First Nations designer Alicia Stephens reimagines fashion with markers

The creator, whose collections have been shown on international runways including at New York Fashion Week, uses the everyday marker tool to create extraordinary designs.

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In 2012, Alicia Stephens recalls being basically unemployed.

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During the downtime, the lifelong artist decided to lean into drawing as a creative outlet, pushing the boundaries of her art by taking it beyond paper or canvas to something a little more unique.

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“I had pulled out one of my old shoes from my closet and I was like, you know what? This would look so cool with a design on it,” Stephens recalls. “So, I just started with a Sharpie on this wedge heel. And I posted it on Facebook, and it just went crazy viral.”

Inspired by the reaction her artfully decorated shoes inspired, she created a Facebook page for her repurposed fashion pieces called Alicia’s Designs.

“And I’ve just been doing it ever since,” she says.

First Nations designer Alicia Stephens uses Sharpie pens to create her designs.
First Nations designer Alicia Stephens uses Sharpie pens to create her designs. Photo by Sombilon Studios /Zeno Group

Speaking from her studio in Vancouver, Stephens explains how her Indigenous culture influences each design.

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“I use a basic form line art that has been in my culture for thousands of years. And I kind of updated it into a modern flair,” says Stephens, who grew up in the Nuu-chah-nulth (Ahousaht) and Kwakwaka’wakw (Alert Bay) Nations on Vancouver Island before moving to Vancouver two decades ago.

Creating three pieces a day using Sharpie Oil-Based Paint Markers — Stephens says the markers help to save time because they’re quicker drying than other paints — the artist and designer selects her pieces based on those that will best present her work.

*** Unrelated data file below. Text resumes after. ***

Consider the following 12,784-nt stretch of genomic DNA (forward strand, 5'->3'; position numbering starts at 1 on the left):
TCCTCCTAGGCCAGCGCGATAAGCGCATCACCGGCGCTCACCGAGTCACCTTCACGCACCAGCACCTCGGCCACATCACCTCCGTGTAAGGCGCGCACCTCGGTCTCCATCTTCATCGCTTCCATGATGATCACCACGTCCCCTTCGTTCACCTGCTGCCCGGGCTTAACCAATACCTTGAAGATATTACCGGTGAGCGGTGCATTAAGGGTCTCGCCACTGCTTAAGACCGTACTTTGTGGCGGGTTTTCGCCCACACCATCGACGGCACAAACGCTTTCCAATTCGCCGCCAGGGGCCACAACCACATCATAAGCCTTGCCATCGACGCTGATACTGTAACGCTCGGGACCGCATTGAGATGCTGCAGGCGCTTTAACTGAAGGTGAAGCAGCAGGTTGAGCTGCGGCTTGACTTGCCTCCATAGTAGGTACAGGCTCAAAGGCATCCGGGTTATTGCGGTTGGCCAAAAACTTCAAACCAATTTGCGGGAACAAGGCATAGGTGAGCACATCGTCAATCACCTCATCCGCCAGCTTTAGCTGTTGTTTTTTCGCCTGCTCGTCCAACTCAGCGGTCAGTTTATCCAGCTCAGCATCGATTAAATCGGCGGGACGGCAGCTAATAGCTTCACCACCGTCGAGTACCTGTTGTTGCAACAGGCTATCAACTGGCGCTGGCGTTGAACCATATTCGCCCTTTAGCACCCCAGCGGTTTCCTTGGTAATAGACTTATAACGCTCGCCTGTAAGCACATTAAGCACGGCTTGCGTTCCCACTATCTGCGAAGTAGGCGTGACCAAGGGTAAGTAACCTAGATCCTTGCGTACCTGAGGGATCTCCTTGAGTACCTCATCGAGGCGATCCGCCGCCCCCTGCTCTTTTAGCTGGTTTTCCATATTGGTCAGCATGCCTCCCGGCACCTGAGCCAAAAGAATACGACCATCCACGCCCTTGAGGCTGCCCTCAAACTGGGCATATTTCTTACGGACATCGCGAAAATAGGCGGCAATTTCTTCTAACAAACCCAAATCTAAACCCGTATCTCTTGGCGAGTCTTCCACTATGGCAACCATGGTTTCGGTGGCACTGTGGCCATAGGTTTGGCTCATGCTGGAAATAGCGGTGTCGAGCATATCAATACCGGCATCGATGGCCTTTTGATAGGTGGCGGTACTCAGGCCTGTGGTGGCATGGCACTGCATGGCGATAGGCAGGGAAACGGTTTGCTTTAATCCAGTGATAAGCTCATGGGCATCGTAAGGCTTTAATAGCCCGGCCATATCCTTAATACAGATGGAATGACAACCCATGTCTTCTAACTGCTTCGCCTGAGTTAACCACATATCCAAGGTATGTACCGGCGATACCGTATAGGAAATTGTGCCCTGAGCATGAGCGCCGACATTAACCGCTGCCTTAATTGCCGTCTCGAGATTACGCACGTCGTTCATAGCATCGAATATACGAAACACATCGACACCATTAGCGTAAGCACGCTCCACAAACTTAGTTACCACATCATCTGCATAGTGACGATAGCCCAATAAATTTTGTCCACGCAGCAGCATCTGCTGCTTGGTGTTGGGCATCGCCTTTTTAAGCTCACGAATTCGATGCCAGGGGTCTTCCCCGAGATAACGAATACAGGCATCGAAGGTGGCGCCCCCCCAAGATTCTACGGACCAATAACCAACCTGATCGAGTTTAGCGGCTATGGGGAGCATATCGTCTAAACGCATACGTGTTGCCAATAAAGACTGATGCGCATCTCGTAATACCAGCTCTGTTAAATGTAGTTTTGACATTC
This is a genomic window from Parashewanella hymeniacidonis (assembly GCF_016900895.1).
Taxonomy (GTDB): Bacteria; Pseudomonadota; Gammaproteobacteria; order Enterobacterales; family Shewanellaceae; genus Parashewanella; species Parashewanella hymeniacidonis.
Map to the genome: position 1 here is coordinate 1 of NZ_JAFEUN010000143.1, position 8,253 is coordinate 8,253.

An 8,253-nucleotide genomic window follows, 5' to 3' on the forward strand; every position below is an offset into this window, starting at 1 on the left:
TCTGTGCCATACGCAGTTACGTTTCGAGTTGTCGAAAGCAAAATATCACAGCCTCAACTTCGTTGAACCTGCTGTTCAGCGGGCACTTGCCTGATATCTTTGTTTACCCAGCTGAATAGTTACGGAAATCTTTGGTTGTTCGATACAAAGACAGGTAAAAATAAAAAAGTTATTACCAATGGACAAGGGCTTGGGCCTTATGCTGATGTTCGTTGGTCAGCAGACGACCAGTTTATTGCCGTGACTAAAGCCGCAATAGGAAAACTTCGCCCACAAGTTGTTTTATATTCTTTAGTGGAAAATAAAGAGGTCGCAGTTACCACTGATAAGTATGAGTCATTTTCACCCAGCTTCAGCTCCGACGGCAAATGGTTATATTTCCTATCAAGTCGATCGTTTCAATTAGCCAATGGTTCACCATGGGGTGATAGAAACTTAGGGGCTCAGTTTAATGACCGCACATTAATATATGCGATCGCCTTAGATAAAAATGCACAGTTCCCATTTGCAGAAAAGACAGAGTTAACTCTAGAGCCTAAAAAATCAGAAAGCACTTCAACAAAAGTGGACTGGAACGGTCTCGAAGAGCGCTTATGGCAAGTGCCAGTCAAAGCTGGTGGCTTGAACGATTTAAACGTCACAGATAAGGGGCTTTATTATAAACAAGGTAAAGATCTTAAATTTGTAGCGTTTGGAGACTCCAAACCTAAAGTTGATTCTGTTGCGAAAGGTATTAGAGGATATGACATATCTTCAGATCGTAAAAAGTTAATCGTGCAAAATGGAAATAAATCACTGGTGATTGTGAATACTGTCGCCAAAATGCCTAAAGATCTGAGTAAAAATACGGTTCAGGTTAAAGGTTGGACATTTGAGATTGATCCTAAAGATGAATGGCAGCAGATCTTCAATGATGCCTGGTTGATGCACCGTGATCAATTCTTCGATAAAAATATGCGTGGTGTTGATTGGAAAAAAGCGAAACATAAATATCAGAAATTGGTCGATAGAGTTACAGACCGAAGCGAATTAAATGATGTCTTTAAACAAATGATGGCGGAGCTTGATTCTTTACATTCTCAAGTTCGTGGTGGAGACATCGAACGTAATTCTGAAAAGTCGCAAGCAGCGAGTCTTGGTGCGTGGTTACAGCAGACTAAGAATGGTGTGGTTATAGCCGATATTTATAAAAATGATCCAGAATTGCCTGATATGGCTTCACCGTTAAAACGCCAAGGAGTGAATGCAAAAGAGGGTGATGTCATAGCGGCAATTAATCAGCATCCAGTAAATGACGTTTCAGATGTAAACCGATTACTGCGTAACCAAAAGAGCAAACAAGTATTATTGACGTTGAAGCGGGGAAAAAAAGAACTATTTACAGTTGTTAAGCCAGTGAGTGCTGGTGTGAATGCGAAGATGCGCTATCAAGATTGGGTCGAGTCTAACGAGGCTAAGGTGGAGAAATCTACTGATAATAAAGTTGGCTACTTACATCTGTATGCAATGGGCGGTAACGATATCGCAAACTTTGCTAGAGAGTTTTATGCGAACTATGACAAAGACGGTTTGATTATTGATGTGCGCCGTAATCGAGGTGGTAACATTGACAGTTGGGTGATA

“Everywhere I look, I always see my artwork — on a wall, on a car. Everything I see is artwork,” Stephens says. “I like to choose pieces that have lots of room for artwork, where it has no buckles, no pockets, nothing in the way, where all you can see is just the artwork.

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“I add it to modern pieces such as purses, shoes, accessories, jewelry — everything.”

Stephens started with fashion items because she felt there was a niche in that area that had yet to be explored.

“I really love working outside the box. I love creating different things that people haven’t seen before,” Stephens says. “When I started, I had never seen it. I was the first one in it. Nowadays, a lot of artists have come out and they’re using all these different mediums for their artwork, like murals, fashion, you know, famous shoes and all that stuff.”

Among her most popular creations are those that merge her form line drawing with designer brands such as a Coach handbag and wallet or Michael Kors luggage sets, which she sells through her Facebook page to her more than 45,000 followers along with on her website, Aliciasdesigns.ca.

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“I started out with some designer stuff just for the quality of the purses. And it just kept going because people kept wanting more,” Stephens says.

“I hope, one day, to be able to collaborate with a big designer,” she adds with a smile. “Hopefully.”

While she used to offer custom art applied to a piece of a customer’s choosing, Stephens says she’s stopped that service because it became too difficult to manage the creative control.

“It just became a lot of work with the customer wanting different pieces with my artwork on it. And I couldn’t see my artwork on it,” Stephens explains. “So, the only way now that I can keep my creativity flowing is when I choose a piece and then when I see the piece, I visually see it in my head, the artwork on there. And that’s when I select a piece and then I paint it and then I sell it.”

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Working as a full-time artist/designer now for more than a decade, Stephens admits that she never imagined that first playful application of her art on an old shoe would see her become a designer whose work has been shown on the runway at New York Fashion Week. Her first runway show at the international fashion event was in 2019.

“Never, ever,” Stephens says. “When I was eight years old, the No. 1 thing I wanted to be when I grew up was a First Nations artist. And I had no idea how that could happen. I just didn’t know.

“So, the fact that I am able to do this every day as a job that’s my passion is just mind blowing. And I wake up every day excited.”

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